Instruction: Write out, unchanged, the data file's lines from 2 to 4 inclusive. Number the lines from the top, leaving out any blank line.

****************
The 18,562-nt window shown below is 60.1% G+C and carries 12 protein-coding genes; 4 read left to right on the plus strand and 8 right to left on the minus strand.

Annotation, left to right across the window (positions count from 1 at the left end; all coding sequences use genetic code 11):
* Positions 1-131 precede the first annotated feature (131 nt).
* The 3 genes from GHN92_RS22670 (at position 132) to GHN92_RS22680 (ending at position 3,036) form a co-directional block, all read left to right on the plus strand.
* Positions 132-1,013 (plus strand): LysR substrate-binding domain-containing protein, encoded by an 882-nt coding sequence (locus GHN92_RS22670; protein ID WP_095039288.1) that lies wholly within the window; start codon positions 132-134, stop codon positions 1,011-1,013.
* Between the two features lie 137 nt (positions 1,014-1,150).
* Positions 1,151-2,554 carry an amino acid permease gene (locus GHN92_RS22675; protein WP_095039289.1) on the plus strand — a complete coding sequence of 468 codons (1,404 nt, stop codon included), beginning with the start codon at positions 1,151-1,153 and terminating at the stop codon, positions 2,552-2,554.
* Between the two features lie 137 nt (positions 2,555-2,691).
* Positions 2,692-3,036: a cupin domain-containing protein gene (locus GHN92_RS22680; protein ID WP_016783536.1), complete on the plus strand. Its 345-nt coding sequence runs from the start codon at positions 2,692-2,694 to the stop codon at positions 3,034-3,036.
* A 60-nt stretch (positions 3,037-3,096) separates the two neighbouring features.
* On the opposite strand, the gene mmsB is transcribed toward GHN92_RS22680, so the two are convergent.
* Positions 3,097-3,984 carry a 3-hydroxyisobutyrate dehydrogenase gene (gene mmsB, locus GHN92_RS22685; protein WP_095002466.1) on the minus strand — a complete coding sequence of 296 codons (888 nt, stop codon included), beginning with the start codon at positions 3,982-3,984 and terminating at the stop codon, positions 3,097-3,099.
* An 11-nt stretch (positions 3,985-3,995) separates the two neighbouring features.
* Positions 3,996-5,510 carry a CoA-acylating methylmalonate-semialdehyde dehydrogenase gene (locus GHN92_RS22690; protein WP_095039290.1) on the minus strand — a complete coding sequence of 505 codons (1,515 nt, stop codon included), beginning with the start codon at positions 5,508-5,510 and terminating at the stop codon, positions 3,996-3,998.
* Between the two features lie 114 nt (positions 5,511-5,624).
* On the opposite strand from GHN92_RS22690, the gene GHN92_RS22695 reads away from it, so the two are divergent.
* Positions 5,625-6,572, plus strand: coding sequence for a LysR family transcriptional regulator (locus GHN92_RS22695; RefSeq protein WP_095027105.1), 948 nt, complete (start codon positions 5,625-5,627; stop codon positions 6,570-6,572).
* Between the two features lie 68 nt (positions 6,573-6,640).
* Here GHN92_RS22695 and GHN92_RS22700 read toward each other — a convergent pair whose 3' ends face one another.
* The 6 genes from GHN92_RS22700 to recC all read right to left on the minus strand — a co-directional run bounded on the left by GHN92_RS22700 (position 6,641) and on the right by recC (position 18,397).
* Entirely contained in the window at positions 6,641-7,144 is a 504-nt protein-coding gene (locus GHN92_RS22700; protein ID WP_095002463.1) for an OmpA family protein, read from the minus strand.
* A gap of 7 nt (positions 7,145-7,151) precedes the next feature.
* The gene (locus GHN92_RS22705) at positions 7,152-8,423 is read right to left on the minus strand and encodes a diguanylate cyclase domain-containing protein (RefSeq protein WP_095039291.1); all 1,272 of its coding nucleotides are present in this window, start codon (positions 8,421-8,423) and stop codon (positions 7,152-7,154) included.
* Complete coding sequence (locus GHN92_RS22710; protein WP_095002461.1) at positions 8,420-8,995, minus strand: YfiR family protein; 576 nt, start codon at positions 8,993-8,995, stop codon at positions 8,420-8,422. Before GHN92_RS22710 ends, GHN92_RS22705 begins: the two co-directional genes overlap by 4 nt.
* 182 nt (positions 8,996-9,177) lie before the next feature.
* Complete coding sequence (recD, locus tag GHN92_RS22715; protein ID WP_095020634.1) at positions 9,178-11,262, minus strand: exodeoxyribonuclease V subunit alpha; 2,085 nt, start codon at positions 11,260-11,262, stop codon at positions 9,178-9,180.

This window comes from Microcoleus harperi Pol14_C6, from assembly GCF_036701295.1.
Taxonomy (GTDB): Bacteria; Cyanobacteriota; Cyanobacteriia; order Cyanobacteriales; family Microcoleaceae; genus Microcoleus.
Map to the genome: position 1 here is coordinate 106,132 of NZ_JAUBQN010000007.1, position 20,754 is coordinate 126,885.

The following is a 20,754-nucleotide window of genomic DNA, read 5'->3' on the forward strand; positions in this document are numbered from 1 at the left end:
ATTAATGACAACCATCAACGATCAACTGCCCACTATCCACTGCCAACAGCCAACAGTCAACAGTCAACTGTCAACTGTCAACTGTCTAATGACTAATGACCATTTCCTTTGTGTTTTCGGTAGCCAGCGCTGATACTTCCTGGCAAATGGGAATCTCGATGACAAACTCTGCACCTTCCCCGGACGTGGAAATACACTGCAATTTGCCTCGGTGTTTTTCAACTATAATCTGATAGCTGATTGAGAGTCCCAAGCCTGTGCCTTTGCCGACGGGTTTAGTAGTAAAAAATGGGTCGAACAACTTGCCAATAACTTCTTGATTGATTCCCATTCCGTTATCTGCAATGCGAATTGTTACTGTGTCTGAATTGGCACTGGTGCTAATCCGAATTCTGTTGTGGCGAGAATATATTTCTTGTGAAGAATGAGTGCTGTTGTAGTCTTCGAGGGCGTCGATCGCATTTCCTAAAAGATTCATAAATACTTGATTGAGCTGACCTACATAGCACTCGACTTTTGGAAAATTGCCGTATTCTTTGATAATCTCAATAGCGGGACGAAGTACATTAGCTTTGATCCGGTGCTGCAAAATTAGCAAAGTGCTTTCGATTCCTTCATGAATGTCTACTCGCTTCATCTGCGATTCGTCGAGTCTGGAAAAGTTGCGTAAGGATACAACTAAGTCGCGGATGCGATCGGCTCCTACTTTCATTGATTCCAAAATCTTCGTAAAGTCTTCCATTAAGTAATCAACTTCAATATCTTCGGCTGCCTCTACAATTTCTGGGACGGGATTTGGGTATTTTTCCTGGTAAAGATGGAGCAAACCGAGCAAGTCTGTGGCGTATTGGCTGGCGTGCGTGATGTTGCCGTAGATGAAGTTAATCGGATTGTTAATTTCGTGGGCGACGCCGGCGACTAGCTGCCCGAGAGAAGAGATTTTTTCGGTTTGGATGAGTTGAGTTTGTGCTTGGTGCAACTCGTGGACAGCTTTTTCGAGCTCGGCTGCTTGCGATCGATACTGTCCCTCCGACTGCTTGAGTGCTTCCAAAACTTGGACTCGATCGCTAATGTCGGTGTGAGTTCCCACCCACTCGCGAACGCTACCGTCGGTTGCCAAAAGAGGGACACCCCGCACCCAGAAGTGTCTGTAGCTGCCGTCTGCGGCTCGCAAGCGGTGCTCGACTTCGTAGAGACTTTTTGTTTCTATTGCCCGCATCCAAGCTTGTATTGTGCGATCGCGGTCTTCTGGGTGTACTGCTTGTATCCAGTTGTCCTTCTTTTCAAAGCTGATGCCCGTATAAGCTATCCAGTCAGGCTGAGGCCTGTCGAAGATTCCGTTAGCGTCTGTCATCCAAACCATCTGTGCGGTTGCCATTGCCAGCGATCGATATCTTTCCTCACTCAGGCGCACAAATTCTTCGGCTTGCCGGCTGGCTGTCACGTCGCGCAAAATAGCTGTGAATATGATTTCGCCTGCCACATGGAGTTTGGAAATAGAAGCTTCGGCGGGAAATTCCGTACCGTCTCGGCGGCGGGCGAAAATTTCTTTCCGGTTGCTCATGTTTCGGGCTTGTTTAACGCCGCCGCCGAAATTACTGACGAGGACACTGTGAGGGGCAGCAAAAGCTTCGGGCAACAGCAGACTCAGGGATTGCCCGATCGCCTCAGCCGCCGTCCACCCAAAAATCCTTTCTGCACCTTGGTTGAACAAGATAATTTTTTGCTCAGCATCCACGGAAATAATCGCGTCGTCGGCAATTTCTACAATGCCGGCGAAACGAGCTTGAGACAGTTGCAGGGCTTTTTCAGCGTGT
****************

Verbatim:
Annotation, left to right across the window (positions count from 1 at the left end; all coding sequences use genetic code 11):
* Positions 1-131 precede the first annotated feature (131 nt).
* The 3 genes from GHN92_RS22670 (at position 132) to GHN92_RS22680 (ending at position 3,036) form a co-directional block, all read left to right on the plus strand.